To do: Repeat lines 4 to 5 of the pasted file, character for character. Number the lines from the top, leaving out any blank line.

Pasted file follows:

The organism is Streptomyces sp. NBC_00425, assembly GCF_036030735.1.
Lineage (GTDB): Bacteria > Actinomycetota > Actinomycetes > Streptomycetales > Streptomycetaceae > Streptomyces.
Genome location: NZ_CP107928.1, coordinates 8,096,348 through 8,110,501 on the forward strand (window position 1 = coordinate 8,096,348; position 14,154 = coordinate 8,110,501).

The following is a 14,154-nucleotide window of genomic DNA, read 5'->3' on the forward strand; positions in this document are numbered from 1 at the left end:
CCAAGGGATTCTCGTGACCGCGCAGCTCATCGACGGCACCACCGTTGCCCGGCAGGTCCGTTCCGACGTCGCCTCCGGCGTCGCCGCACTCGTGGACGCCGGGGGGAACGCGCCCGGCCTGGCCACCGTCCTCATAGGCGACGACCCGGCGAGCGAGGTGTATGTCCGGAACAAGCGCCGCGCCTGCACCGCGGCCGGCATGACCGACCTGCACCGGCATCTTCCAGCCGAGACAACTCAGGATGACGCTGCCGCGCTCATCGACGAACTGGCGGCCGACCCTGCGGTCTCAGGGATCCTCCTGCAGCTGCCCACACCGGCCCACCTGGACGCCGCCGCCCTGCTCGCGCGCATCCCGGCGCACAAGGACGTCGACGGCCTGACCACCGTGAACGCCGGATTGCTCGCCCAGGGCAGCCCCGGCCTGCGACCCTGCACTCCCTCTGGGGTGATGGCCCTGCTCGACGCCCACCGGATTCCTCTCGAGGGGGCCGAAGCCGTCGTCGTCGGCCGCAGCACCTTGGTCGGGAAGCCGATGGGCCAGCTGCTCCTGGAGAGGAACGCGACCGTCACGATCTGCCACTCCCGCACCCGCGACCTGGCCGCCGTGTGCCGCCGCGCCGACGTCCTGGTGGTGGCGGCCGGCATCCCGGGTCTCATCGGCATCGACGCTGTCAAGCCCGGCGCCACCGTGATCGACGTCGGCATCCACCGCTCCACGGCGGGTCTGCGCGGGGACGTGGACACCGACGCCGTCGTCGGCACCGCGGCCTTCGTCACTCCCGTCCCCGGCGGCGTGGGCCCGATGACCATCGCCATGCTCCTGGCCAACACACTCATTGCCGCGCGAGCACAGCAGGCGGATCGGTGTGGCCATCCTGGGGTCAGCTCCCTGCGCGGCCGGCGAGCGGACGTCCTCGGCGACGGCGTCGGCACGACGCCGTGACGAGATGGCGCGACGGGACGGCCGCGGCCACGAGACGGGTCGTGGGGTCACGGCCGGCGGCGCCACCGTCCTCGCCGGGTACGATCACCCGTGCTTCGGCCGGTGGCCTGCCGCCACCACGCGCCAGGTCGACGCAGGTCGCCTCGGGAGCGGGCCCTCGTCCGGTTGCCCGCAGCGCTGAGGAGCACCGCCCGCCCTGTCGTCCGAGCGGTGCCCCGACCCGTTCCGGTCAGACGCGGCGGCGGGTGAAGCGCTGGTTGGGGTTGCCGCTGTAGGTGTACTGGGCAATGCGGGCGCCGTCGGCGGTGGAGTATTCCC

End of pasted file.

The following is a 14,154-nucleotide window of genomic DNA, read 5'->3' on the forward strand; positions in this document are numbered from 1 at the left end:
CCAAGGGATTCTCGTGACCGCGCAGCTCATCGACGGCACCACCGTTGCCCGGCAGGTCCGTTCCGACGTCGCCTCCGGCGTCGCCGCACTCGTGGACGCCGGGGGGAACGCGCCCGGCCTGGCCACCGTCCTCATAGGCGACGACCCGGCGAGCGAGGTGTATGTCCGGAACAAGCGCCGCGCCTGCACCGCGGCCGGCATGACCGACCTGCACCGGCATCTTCCAGCCGAGACAACTCAGGATGACGCTGCCGCGCTCATCGACGAACTGGCGGCCGACCCTGCGGTCTCAGGGATCCTCCTGCAGCTGCCCACACCGGCCCACCTGGACGCCGCCGCCCTGCTCGCGCGCATCCCGGCGCACAAGGACGTCGACGGCCTGACCACCGTGAACGCCGGATTGCTCGCCCAGGGCAGCCCCGGCCTGCGACCCTGCACTCCCTCTGGGGTGATGGCCCTGCTCGACGCCCACCGGATTCCTCTCGAGGGGGCCGAAGCCGTCGTCGTCGGCCGCAGCACCTTGGTCGGGAAGCCGATGGGCCAGCTGCTCCTGGAGAGGAACGCGACCGTCACGATCTGCCACTCCCGCACCCGCGACCTGGCCGCCGTGTGCCGCCGCGCCGACGTCCTGGTGGTGGCGGCCGGCATCCCGGGTCTCATCGGCATCGACGCTGTCAAGCCCGGCGCCACCGTGATCGACGTCGGCATCCACCGCTCCACGGCGGGTCTGCGCGGGGACGTGGACACCGACGCCGTCGTCGGCACCGCGGCCTTCGTCACTCCCGTCCCCGGCGGCGTGGGCCCGATGACCATCGCCATGCTCCTGGCCAACACACTCATTGCCGCGCGAGCACAGCAGGCGGATCGGTGTGGCCATCCTGGGGTCAGCTCCCTGCGCGGCCGGCGAGCGGACGTCCTCGGCGACGGCGTCGGCACGACGCCGTGACGAGATGGCGCGACGGGACGGCCGCGGCCACGAGACGGGTCGTGGGGTCACGGCCGGCGGCGCCACCGTCCTCGCCGGGTACGATCACCCGTGCTTCGGCCGGTGGCCTGCCGCCACCACGCGCCAGGTCGACGCAGGTCGCCTCGGGAGCGGGCCCTCGTCCGGTTGCCCGCAGCGCTGAGGAGCACCGCCCGCCCTGTCGTCCGAGCGGTGCCCCGACCCGTTCCGGTCAGACGCGGCGGCGGGTGAAGCGCTGGTTGGGGTTGCCGCTGTAGGTGTACTGGGCAATGCGGGCGCCGTCGGCGGTGGAGTATTCCC